Category Archives: Regions

WASH Alliance Kenya – Impact of a school WASH club

CARE/Bangladesh -Towards Total Sanitation

 

WSUP – Behavior change in Dhaka

 

UNICEF – Water, sanitation, and hygiene, champions in Afghanistan

Published on Jan 12, 2016

Zibulnissa, and Sedef, two female high school students from Afghanistan, attended in the first student-led conference on water, sanitation and hygiene (WASH) in South Asia in 2015 in Sri Lanka’s capital, Colombo.

The conference brought together students from South Asia to share their views on how they can improve the use of safe drinking water, clean toilets, and handwashing in their countries, and enable them to advocate for recommendations to be incorporated into government policy and agendas.

Sanitation giant Dr. Babar Kabir dies

Babar-Kabir

Babar Kabir. Photo: BRAC

The former senior director of BRAC’s disaster management and climate change (DMCC) and water  sanitation and hygiene (WASH) programmes, Dr Babar Kabir, died on 15 January 2015.  Under his leadership more than 37 million people in Bangladesh were provided with hygienic sanitation and another two million with access to safe water through the BRAC WASH Programme.

IRC has been a knowledge partner of BRAC WASH since 2006. Thanks to Dr. Kabir, BRAC supported IRC’s contributions to Sanitation Updates from 2012-2015.

In 2013, Dr. Kabir gave this short video interview about the BRAC WASH programme for WaterCouchTV.

In 2014, Dr. Kabir left BRAC. He recently became Bangladesh Country Director for Water.org

Babar Kabir is survived by his wife and two daughters.

For more information read the obituaries on the websites of BRAC and IRC.

Small Intestine Bacterial Overgrowth and Environmental Enteropathy in Bangladeshi Children

Small Intestine Bacterial Overgrowth and Environmental Enteropathy in Bangladeshi Children. mBio, Jan 2016

Authors: Jeffrey R. Donowitz, Rashidul Haque, et al.

Recent studies suggest small intestine bacterial overgrowth (SIBO) is common among developing world children. SIBO’s pathogenesis and effect in the developing world are unclear. Our objective was to determine the prevalence of SIBO in Bangladeshi children and its association with malnutrition. Secondary objectives included determination of SIBO’s association with sanitation, diarrheal disease, and environmental enteropathy.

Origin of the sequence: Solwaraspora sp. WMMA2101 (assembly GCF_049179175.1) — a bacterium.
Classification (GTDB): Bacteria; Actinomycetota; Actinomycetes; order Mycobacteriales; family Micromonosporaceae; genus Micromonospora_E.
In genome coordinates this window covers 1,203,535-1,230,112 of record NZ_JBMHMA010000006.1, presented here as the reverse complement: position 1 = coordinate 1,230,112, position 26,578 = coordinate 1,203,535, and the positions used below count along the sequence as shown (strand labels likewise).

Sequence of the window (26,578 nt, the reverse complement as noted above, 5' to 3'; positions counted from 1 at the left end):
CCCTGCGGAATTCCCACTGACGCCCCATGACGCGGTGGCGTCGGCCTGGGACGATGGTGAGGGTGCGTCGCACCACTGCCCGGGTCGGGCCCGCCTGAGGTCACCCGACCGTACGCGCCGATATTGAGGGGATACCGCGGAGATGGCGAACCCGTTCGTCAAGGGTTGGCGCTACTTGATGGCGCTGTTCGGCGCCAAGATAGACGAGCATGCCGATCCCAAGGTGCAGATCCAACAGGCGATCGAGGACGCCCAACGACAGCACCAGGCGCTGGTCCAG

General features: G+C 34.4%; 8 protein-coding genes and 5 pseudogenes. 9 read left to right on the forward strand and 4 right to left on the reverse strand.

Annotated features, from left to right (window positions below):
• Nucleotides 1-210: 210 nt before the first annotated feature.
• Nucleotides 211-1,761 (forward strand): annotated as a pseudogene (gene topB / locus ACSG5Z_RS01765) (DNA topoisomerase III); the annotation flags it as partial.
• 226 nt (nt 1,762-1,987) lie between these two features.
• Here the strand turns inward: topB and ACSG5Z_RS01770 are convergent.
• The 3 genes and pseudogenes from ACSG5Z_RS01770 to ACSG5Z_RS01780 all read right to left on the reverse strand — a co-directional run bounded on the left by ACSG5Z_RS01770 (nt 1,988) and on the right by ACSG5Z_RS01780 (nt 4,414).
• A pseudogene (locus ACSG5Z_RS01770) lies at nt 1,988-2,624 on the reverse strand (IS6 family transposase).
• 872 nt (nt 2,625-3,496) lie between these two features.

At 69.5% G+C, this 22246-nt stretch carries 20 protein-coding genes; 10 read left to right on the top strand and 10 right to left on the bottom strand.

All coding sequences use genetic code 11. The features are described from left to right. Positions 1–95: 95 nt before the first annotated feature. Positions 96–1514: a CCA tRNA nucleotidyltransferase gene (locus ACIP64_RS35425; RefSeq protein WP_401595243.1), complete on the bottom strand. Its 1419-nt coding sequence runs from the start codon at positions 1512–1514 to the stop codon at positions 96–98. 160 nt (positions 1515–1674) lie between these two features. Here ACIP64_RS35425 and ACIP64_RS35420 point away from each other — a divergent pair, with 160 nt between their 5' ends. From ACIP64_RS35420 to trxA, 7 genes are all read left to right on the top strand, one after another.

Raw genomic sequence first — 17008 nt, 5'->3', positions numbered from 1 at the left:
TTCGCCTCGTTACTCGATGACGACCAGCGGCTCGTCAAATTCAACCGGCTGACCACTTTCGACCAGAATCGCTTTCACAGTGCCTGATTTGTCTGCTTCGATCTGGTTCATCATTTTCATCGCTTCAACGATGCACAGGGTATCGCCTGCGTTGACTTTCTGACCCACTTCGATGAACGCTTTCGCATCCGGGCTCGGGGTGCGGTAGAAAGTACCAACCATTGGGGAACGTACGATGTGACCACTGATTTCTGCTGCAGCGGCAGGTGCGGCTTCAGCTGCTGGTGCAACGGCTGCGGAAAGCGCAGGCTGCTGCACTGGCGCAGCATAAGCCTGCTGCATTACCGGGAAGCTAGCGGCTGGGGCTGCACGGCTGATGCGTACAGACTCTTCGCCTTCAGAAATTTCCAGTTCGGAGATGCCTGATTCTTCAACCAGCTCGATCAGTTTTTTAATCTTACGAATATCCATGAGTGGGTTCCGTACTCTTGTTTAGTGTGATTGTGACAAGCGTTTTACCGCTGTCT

The strongest predictors of SIBO were decreased length-for-age Z score since birth (odds ratio [OR], 0.13; 95% confidence interval [CI], 0.03 to 0.60) and an open sewer outside the home (OR, 4.78; 95% CI, 1.06 to 21.62). Recent or frequent diarrheal disease did not predict SIBO. The markers of intestinal inflammation fecal Reg 1β (116.8 versus 65.6 µg/ml; P = 0.02) and fecal calprotectin (1,834.6 versus 766.7 µg/g; P = 0.004) were elevated in SIBO-positive children. Measures of intestinal permeability and systemic inflammation did not differ between the groups.

These findings suggest linear growth faltering and poor sanitation are associated with SIBO independently of recent or frequent diarrheal disease. SIBO is associated with intestinal inflammation but not increased permeability or systemic inflammation.

Hookworm Infections and Sanitation Failures Plague Rural Alabama

Hookworm Infections and Sanitation Failures Plague Rural Alabama. by Brett Walton, Circle of Blue, Dec 17 2015.

An excerpt – A measure of desperation and disease, parasitic infections caused by hookworms are seen by medical specialists as a powerful betrayal of civic progress. More than 700 million people worldwide, many of them children, are infected by a microscopic worm that left unattended causes serious anemia. In the United States, hookworm was prevalent in the Deep South around the turn of the 20th century until modern sewage treatment systems and better hygiene practices eradicated the scourge.

Or so it was thought.

In Lowndes County, Alabama, a young professor of infectious diseases named Rojelio Mejia has launched a “parasite expedition.” Mejia’s search comes in a part of the state, west of Montgomery, with failing septic systems, inadequate public financing for sanitation, isolated communities, poorly draining soils, and notorious humidity. The social and environmental conditions, in other words, form a perfect breeding ground for tiny organisms that lodge in the intestines of people.

“The whole source of infection is poor sanitation,” says Mejia, an assistant professor at Baylor College of Medicine.

Read the complete article.